Your Android phone may be water resistant, but that doesn't mean you should go swimming with it

Samsung Galaxy S8 Active in water
Samsung Galaxy S8 Active in water (Image credit: Android Central)

Every so often, we have to be reminded of a harsh reality — phones just shouldn't be used in water, even if they're built to. The advent of water-resistant smartphones has paved the way for swimming with your phone and potentially dropping it in the pool without having to be immediately stressed out about an insurance claim. Yay!

Or not. Although companies are increasingly making smartphones with IP68 water resistance, they're not exactly advertising a day in the pool with them anymore. There's a reason for that: they really don't want you to ruin your phone.

IP Ratings Explained

Yes, the phones are water resistant, but there are many ways you can still suffer water damage. The most commonly listed disclaimer is that sitting submerged in a certain amount of water for a certain amount of time (usually varies by phone and manufacturer) is enough for the phone to potentially take on water damage.

But here are all the things they don't tell you:

  • Those figures are estimates. A phone could survive longer, and it can also take damage in a matter of minutes.
  • The claims these companies make are more often than not based on tests which are done with fresh water.
  • You'd be surprised just how much water you encounter on a daily basis is actually pure. The water in your swimming pool has chemicals. Your juice or soda has lots of bad stuff for electronics. And even water from your sink may have trace amounts of harmful bits. And don't even think about using your phone in a sea of salt water, a deadly combo that'll eat right through the strongest adhesives and sealants.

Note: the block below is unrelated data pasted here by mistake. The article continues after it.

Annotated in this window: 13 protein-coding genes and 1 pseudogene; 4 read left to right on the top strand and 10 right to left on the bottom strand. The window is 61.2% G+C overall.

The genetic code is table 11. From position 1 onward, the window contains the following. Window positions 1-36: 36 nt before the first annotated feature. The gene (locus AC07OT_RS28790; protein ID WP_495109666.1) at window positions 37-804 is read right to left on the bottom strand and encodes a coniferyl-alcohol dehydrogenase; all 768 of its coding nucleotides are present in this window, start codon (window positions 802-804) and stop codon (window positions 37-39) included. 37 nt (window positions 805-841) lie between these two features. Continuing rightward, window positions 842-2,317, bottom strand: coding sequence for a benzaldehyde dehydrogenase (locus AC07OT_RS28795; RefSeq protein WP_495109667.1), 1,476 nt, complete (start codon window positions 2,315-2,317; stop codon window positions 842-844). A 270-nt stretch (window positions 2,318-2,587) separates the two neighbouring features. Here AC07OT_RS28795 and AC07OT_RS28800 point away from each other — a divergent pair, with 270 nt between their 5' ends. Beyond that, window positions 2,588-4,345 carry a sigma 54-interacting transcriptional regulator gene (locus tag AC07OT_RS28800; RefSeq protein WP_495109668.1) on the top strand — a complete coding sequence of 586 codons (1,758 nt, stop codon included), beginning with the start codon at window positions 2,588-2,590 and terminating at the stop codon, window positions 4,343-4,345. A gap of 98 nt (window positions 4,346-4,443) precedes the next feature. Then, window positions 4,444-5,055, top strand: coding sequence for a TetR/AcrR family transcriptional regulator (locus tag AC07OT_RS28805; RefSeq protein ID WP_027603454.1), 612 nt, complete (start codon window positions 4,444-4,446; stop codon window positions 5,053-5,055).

• Even with pure water, there's no guarantee that the seals used inside the phone won't wear over time.
  • Even steam could be enough to damage a phone (though that's probably only in the most extreme cases).

Just take a look at Sony's page on the matter to see what we're talking about. Despite extolling the virtues of water resistance and explaining exactly what their devices are rated for, they still have a long list of guidelines and a recommendation that you should generally be looking to avoid wet conditions whenever possible.

I come to all of you with this on a random Friday afternoon because I'm a victim of my own brand of carelessness. My Samsung Galaxy S9+ is usually good to sit inside of a 20-minute shower, with it resting up on a shelf that doesn't come into direct contact with the shower stream. It sits in a case that protects the charging port and headphone jack, but nothing more.

And for months it's been problem-free… until the one time it wasn't. I suddenly began experiencing problems with my speaker that I'd never had before. It wasn't the usual waterlogged speaker sputtering until the water dried up or worked its way out. It was dying, and there was no amount of drying or waiting that could bring it back. I took the thing back to AT&T to be slapped with a big old deductible for water damage.

Granted, the phone wasn't totally useless. I could still use apps, make calls, and all that good stuff, and I was probably really unlucky as I'd never come across any issues using my previous IP68-rated phone in this manner. But when you're buying a product that has IP68 water resistance, know that resistance is not equivalent to invulnerability. Do yourself a favor and treat the phone like the fragile little $1,000 baby it is.

Quentyn Kennemer